Shares of the Boeing Co. are falling Friday following the planemaker’s decision to halt deliveries of its 787 Dreamliner.
The world's largest aerospace company said the stoppage was due to a documentation issue related to a fuselage component.
On Friday, a Boeing spokesperson said the aircraft manufacturer uncovered an analysis error by a supplier related to the 787 forward pressure bulkhead.
"We notified the FAA and have paused 787 deliveries while we complete the required analysis and documentation," the spokesperson stated.
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Boeing said the issue has no immediate safety concerns for the in-service fleet, while adding that production will continue and airplane rework will not increase.
"We are communicating with our customers and will continue to follow the lead of the FAA," the spokesperson added. "While near-term deliveries will be impacted, at this time we do not anticipate a change to our production and delivery outlook for the year."
The current issue is unrelated to a previous quality problem involving gaps around the forward pressure bulkhead that was discovered by the FAA in 2021 and contributed to the delivery stoppage.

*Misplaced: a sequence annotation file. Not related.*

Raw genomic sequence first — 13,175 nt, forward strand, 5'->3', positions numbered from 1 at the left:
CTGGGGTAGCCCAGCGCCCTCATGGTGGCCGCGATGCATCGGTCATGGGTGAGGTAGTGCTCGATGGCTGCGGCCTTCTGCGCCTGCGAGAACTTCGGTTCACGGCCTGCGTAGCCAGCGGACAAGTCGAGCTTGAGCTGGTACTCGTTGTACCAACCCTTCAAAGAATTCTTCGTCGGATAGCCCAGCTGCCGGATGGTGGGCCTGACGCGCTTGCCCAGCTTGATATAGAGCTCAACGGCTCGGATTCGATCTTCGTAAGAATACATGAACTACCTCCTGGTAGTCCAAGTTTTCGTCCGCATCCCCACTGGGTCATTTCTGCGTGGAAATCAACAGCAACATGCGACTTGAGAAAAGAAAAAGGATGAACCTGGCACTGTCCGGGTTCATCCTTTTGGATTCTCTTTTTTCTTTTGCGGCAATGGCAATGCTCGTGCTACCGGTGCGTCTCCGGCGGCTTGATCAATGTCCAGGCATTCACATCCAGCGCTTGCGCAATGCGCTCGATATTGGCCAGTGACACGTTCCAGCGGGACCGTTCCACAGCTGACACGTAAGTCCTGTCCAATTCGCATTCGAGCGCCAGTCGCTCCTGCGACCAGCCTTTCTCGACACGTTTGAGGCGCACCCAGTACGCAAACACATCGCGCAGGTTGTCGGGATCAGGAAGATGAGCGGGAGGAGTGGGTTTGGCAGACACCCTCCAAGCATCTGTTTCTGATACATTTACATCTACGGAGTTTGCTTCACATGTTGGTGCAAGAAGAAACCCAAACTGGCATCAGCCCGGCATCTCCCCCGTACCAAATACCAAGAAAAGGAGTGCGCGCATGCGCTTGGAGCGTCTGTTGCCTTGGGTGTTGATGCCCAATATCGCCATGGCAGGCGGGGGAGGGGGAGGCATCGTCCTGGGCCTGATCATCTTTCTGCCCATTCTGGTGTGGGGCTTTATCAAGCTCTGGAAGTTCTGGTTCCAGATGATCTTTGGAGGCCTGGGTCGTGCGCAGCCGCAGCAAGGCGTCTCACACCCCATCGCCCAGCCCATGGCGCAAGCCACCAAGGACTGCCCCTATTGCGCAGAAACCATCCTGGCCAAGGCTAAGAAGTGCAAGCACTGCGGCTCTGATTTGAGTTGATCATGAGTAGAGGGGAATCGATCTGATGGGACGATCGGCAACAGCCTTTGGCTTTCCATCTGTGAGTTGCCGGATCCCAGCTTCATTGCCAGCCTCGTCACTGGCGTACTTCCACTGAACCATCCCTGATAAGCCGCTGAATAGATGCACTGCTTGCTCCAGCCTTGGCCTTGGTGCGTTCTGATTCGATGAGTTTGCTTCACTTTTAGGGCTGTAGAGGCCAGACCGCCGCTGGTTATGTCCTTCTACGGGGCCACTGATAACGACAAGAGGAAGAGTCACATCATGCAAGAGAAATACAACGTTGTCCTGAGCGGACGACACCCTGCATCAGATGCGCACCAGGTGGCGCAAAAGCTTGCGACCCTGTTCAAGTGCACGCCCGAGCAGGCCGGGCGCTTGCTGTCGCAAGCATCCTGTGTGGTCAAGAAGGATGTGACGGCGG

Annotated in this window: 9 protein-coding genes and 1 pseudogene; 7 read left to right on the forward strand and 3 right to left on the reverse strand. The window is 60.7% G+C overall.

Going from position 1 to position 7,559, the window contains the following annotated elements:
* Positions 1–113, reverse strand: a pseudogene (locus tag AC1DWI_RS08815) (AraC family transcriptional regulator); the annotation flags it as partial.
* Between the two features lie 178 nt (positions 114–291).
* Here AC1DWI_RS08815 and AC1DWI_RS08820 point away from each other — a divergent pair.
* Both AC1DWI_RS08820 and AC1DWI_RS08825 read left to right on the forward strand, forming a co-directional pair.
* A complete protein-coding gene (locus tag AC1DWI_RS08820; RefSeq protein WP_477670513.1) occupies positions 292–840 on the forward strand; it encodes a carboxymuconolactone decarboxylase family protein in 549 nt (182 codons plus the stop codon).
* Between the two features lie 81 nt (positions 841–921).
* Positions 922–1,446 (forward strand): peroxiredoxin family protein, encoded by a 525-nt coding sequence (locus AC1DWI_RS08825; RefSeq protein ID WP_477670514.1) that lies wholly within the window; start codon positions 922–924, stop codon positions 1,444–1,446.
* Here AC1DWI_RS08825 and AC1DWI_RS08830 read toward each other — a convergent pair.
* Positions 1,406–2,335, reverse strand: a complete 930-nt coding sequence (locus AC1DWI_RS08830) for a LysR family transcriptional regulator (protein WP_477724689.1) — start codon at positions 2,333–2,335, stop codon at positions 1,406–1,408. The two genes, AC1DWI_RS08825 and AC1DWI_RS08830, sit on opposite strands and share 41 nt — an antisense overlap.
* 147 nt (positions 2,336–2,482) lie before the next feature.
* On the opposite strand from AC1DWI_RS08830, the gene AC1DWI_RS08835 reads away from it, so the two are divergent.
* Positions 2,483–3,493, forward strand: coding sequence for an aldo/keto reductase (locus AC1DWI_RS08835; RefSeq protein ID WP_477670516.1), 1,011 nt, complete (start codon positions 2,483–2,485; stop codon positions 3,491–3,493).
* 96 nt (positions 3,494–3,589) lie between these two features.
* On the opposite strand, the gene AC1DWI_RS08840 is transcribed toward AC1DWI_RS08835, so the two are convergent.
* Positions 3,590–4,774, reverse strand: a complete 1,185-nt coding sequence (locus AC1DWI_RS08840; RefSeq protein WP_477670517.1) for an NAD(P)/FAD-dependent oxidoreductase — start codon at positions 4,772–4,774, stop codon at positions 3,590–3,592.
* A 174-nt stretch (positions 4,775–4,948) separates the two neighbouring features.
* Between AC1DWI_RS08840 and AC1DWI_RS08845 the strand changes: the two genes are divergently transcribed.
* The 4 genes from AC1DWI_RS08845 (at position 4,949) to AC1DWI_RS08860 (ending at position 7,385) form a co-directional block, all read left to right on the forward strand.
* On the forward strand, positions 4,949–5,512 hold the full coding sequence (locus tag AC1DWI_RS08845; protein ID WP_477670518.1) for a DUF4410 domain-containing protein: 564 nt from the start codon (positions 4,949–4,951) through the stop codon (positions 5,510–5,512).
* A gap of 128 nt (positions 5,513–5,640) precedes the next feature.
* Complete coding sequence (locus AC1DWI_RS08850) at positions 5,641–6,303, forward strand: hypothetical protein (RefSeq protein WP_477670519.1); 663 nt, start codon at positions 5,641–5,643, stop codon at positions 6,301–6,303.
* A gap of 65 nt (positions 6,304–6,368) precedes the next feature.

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When Boeing obtained approval from the FAA to restart Dreamliner deliveries, the company said it was required to outfit those 787s with a modified version of the forward pressure bulkhead that would resolve previous quality problems.
That version of the component was given a temporary operational limit of four years, providing Boeing time to update its documentation.
The component acts as a barrier between the pressurized interior cabin and the radome (or nose cone). It was supplied by Spirit AeroSystems, which said it was too early to assert it made the "analysis error."
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Some analysts said the latest hiccup in 787 deliveries should not result in any design changes and jets in service should continue to fly.
Boeing had expected to deliver 787s this month prior to the issue being found, a source told Reuters.
The deliveries will now be delayed until Boeing obtains FAA approval.
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Reuters contributed to this report.